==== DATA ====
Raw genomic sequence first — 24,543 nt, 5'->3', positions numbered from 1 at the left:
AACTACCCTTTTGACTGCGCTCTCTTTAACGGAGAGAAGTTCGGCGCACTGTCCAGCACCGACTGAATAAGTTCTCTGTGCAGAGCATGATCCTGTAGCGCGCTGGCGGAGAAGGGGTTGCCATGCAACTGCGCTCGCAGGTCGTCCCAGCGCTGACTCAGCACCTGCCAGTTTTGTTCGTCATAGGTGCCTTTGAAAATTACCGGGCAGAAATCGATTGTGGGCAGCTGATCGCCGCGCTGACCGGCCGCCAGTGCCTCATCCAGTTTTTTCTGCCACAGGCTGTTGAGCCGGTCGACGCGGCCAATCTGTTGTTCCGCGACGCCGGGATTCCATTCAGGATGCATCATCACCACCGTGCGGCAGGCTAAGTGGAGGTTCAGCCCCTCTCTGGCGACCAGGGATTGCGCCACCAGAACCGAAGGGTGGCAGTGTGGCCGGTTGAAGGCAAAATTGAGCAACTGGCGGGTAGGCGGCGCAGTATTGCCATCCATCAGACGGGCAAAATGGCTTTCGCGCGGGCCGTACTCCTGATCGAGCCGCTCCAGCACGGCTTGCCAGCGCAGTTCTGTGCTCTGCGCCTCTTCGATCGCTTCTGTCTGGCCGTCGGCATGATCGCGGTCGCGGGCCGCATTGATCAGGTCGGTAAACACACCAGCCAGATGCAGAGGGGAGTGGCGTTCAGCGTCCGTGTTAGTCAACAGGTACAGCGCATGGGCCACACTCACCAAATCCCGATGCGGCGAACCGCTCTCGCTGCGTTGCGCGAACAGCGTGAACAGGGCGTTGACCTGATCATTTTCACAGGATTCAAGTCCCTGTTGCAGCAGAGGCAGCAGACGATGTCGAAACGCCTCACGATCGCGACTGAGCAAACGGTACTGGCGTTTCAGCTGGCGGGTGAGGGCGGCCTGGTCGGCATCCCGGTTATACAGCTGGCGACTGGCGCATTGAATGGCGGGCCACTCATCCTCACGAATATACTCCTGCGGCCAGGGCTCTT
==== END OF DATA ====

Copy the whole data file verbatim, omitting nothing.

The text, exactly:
Raw genomic sequence first — 24,543 nt, 5'->3', positions numbered from 1 at the left:
AACTACCCTTTTGACTGCGCTCTCTTTAACGGAGAGAAGTTCGGCGCACTGTCCAGCACCGACTGAATAAGTTCTCTGTGCAGAGCATGATCCTGTAGCGCGCTGGCGGAGAAGGGGTTGCCATGCAACTGCGCTCGCAGGTCGTCCCAGCGCTGACTCAGCACCTGCCAGTTTTGTTCGTCATAGGTGCCTTTGAAAATTACCGGGCAGAAATCGATTGTGGGCAGCTGATCGCCGCGCTGACCGGCCGCCAGTGCCTCATCCAGTTTTTTCTGCCACAGGCTGTTGAGCCGGTCGACGCGGCCAATCTGTTGTTCCGCGACGCCGGGATTCCATTCAGGATGCATCATCACCACCGTGCGGCAGGCTAAGTGGAGGTTCAGCCCCTCTCTGGCGACCAGGGATTGCGCCACCAGAACCGAAGGGTGGCAGTGTGGCCGGTTGAAGGCAAAATTGAGCAACTGGCGGGTAGGCGGCGCAGTATTGCCATCCATCAGACGGGCAAAATGGCTTTCGCGCGGGCCGTACTCCTGATCGAGCCGCTCCAGCACGGCTTGCCAGCGCAGTTCTGTGCTCTGCGCCTCTTCGATCGCTTCTGTCTGGCCGTCGGCATGATCGCGGTCGCGGGCCGCATTGATCAGGTCGGTAAACACACCAGCCAGATGCAGAGGGGAGTGGCGTTCAGCGTCCGTGTTAGTCAACAGGTACAGCGCATGGGCCACACTCACCAAATCCCGATGCGGCGAACCGCTCTCGCTGCGTTGCGCGAACAGCGTGAACAGGGCGTTGACCTGATCATTTTCACAGGATTCAAGTCCCTGTTGCAGCAGAGGCAGCAGACGATGTCGAAACGCCTCACGATCGCGACTGAGCAAACGGTACTGGCGTTTCAGCTGGCGGGTGAGGGCGGCCTGGTCGGCATCCCGGTTATACAGCTGGCGACTGGCGCATTGAATGGCGGGCCACTCATCCTCACGAATATACTCCTGCGGCCAGGGCTCTT